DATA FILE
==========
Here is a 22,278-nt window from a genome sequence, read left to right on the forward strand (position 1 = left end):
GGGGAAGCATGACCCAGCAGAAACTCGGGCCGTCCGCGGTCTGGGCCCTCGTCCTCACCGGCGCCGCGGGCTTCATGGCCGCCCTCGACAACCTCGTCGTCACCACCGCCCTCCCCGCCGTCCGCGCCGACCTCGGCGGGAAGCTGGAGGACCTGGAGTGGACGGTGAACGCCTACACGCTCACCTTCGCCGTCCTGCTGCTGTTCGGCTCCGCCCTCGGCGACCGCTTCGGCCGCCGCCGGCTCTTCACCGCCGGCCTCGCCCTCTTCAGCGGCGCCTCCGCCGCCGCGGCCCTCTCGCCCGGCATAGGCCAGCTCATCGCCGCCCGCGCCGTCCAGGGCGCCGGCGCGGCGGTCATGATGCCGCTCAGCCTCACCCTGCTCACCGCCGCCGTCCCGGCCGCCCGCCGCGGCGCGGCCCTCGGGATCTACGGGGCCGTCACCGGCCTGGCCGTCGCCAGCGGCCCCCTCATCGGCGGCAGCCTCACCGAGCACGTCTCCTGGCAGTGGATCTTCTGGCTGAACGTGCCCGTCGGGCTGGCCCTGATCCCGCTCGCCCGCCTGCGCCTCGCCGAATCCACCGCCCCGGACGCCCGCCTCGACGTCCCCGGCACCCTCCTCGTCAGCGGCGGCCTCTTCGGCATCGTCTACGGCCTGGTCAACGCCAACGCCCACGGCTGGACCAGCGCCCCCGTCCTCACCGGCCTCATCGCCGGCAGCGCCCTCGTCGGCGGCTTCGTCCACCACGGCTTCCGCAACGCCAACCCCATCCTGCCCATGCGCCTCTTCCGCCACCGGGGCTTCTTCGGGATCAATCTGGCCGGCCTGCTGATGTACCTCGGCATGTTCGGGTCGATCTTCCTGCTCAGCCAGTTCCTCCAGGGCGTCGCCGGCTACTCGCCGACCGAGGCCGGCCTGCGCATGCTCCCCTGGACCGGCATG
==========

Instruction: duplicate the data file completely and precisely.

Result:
Here is a 22,278-nt window from a genome sequence, read left to right on the forward strand (position 1 = left end):
GGGGAAGCATGACCCAGCAGAAACTCGGGCCGTCCGCGGTCTGGGCCCTCGTCCTCACCGGCGCCGCGGGCTTCATGGCCGCCCTCGACAACCTCGTCGTCACCACCGCCCTCCCCGCCGTCCGCGCCGACCTCGGCGGGAAGCTGGAGGACCTGGAGTGGACGGTGAACGCCTACACGCTCACCTTCGCCGTCCTGCTGCTGTTCGGCTCCGCCCTCGGCGACCGCTTCGGCCGCCGCCGGCTCTTCACCGCCGGCCTCGCCCTCTTCAGCGGCGCCTCCGCCGCCGCGGCCCTCTCGCCCGGCATAGGCCAGCTCATCGCCGCCCGCGCCGTCCAGGGCGCCGGCGCGGCGGTCATGATGCCGCTCAGCCTCACCCTGCTCACCGCCGCCGTCCCGGCCGCCCGCCGCGGCGCGGCCCTCGGGATCTACGGGGCCGTCACCGGCCTGGCCGTCGCCAGCGGCCCCCTCATCGGCGGCAGCCTCACCGAGCACGTCTCCTGGCAGTGGATCTTCTGGCTGAACGTGCCCGTCGGGCTGGCCCTGATCCCGCTCGCCCGCCTGCGCCTCGCCGAATCCACCGCCCCGGACGCCCGCCTCGACGTCCCCGGCACCCTCCTCGTCAGCGGCGGCCTCTTCGGCATCGTCTACGGCCTGGTCAACGCCAACGCCCACGGCTGGACCAGCGCCCCCGTCCTCACCGGCCTCATCGCCGGCAGCGCCCTCGTCGGCGGCTTCGTCCACCACGGCTTCCGCAACGCCAACCCCATCCTGCCCATGCGCCTCTTCCGCCACCGGGGCTTCTTCGGGATCAATCTGGCCGGCCTGCTGATGTACCTCGGCATGTTCGGGTCGATCTTCCTGCTCAGCCAGTTCCTCCAGGGCGTCGCCGGCTACTCGCCGACCGAGGCCGGCCTGCGCATGCTCCCCTGGACCGGCATG